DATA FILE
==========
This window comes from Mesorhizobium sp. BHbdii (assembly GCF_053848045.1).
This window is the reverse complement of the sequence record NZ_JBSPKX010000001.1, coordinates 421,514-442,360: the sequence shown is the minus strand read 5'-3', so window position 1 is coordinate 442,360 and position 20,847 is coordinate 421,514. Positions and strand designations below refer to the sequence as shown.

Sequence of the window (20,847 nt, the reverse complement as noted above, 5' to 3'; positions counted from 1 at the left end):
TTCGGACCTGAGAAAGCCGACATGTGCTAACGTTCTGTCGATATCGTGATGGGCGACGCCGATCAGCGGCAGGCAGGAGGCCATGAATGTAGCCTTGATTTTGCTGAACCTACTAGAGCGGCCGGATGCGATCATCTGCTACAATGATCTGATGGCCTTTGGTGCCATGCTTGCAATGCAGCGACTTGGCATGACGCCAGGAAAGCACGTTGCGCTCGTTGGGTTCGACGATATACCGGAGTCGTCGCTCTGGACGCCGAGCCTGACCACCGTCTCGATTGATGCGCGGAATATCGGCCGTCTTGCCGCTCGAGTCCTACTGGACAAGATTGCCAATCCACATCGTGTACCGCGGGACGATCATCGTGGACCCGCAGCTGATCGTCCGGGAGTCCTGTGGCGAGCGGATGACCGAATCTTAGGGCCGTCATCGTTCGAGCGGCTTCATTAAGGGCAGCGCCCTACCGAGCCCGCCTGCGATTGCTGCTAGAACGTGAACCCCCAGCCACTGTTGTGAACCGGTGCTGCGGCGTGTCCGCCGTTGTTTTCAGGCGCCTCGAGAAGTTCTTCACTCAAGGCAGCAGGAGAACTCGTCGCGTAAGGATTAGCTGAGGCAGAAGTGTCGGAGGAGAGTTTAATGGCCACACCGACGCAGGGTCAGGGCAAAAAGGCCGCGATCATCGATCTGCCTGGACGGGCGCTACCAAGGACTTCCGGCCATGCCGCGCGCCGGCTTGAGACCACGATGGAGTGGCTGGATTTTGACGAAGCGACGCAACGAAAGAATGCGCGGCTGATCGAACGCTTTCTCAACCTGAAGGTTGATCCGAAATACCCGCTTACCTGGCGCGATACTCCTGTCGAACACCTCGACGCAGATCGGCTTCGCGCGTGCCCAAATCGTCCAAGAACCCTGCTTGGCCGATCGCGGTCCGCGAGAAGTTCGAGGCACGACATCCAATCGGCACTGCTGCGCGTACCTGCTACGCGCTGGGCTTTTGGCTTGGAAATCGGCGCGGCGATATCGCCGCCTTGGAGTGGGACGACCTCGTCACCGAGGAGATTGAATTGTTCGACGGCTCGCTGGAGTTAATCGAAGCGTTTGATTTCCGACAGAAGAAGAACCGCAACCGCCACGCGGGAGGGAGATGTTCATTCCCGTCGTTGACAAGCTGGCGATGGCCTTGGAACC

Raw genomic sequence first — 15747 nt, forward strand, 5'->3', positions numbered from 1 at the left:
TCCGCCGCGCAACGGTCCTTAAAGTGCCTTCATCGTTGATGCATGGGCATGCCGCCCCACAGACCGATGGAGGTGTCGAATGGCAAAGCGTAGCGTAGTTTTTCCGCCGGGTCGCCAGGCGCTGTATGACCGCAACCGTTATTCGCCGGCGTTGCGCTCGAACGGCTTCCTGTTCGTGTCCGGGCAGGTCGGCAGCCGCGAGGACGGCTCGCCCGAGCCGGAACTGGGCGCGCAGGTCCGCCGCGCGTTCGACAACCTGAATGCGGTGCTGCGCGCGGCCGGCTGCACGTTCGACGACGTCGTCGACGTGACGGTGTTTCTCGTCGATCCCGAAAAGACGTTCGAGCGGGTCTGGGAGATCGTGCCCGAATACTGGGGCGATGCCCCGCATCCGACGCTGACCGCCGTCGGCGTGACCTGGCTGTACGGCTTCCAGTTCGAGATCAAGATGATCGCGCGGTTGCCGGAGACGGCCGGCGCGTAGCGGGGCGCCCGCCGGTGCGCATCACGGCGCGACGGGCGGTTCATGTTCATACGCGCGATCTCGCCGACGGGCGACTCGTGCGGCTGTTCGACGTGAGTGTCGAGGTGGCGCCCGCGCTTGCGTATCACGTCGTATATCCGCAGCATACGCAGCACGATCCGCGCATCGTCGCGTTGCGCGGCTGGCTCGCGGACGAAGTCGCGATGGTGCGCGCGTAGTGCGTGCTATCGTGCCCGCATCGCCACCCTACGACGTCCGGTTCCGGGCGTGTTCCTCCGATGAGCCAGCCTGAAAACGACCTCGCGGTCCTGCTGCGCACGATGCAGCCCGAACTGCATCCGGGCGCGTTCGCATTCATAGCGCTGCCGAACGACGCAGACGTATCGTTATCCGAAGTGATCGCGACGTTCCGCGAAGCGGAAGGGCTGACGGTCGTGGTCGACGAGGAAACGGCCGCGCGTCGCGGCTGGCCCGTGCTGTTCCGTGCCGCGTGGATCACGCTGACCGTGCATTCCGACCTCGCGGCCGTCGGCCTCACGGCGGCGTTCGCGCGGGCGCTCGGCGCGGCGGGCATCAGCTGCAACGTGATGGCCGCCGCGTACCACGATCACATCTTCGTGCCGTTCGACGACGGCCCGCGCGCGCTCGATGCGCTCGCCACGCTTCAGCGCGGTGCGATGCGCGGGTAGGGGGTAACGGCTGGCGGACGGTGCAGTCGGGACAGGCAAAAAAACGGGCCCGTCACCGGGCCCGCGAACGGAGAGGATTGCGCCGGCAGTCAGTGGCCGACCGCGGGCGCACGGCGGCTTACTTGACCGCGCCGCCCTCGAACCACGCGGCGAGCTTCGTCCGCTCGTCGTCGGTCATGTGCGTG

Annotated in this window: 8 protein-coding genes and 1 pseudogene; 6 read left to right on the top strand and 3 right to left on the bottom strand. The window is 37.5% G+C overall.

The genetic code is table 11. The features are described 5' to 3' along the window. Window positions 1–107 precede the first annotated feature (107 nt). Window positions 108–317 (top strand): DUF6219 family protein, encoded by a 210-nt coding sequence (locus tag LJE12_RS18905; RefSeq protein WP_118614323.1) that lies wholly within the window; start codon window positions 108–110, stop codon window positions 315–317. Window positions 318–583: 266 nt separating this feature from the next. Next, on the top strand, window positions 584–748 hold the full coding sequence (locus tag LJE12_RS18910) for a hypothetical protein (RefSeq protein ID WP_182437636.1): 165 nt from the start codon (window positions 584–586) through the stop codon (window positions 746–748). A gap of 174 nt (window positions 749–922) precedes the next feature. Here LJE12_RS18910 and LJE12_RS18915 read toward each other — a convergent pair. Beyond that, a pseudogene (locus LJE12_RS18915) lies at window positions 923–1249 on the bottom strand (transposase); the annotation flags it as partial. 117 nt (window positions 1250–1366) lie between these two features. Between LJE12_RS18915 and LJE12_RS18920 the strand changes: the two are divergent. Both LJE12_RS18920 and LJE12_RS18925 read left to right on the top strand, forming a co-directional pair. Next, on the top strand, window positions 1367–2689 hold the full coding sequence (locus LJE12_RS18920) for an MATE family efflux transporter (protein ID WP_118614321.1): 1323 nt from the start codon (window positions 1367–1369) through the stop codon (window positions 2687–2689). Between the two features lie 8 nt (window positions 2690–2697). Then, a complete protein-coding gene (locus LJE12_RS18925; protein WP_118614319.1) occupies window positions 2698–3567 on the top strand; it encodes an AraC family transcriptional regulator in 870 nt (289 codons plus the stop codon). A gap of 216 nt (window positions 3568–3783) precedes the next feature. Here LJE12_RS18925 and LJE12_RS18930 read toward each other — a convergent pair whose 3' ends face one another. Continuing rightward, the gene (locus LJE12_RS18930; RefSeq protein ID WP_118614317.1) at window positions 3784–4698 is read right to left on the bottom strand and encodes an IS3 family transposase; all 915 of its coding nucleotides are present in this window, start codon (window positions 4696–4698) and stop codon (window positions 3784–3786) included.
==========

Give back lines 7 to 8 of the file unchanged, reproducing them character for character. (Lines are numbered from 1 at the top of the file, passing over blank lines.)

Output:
Annotated in this window: 8 protein-coding genes and 1 pseudogene; 6 read left to right on the top strand and 3 right to left on the bottom strand. The window is 37.5% G+C overall.

The genetic code is table 11. The features are described 5' to 3' along the window. Window positions 1–107 precede the first annotated feature (107 nt). Window positions 108–317 (top strand): DUF6219 family protein, encoded by a 210-nt coding sequence (locus tag LJE12_RS18905; RefSeq protein WP_118614323.1) that lies wholly within the window; start codon window positions 108–110, stop codon window positions 315–317. Window positions 318–583: 266 nt separating this feature from the next. Next, on the top strand, window positions 584–748 hold the full coding sequence (locus tag LJE12_RS18910) for a hypothetical protein (RefSeq protein ID WP_182437636.1): 165 nt from the start codon (window positions 584–586) through the stop codon (window positions 746–748). A gap of 174 nt (window positions 749–922) precedes the next feature. Here LJE12_RS18910 and LJE12_RS18915 read toward each other — a convergent pair. Beyond that, a pseudogene (locus LJE12_RS18915) lies at window positions 923–1249 on the bottom strand (transposase); the annotation flags it as partial. 117 nt (window positions 1250–1366) lie between these two features. Between LJE12_RS18915 and LJE12_RS18920 the strand changes: the two are divergent. Both LJE12_RS18920 and LJE12_RS18925 read left to right on the top strand, forming a co-directional pair. Next, on the top strand, window positions 1367–2689 hold the full coding sequence (locus LJE12_RS18920) for an MATE family efflux transporter (protein ID WP_118614321.1): 1323 nt from the start codon (window positions 1367–1369) through the stop codon (window positions 2687–2689). Between the two features lie 8 nt (window positions 2690–2697). Then, a complete protein-coding gene (locus LJE12_RS18925; protein WP_118614319.1) occupies window positions 2698–3567 on the top strand; it encodes an AraC family transcriptional regulator in 870 nt (289 codons plus the stop codon). A gap of 216 nt (window positions 3568–3783) precedes the next feature. Here LJE12_RS18925 and LJE12_RS18930 read toward each other — a convergent pair whose 3' ends face one another. Continuing rightward, the gene (locus LJE12_RS18930; RefSeq protein ID WP_118614317.1) at window positions 3784–4698 is read right to left on the bottom strand and encodes an IS3 family transposase; all 915 of its coding nucleotides are present in this window, start codon (window positions 4696–4698) and stop codon (window positions 3784–3786) included.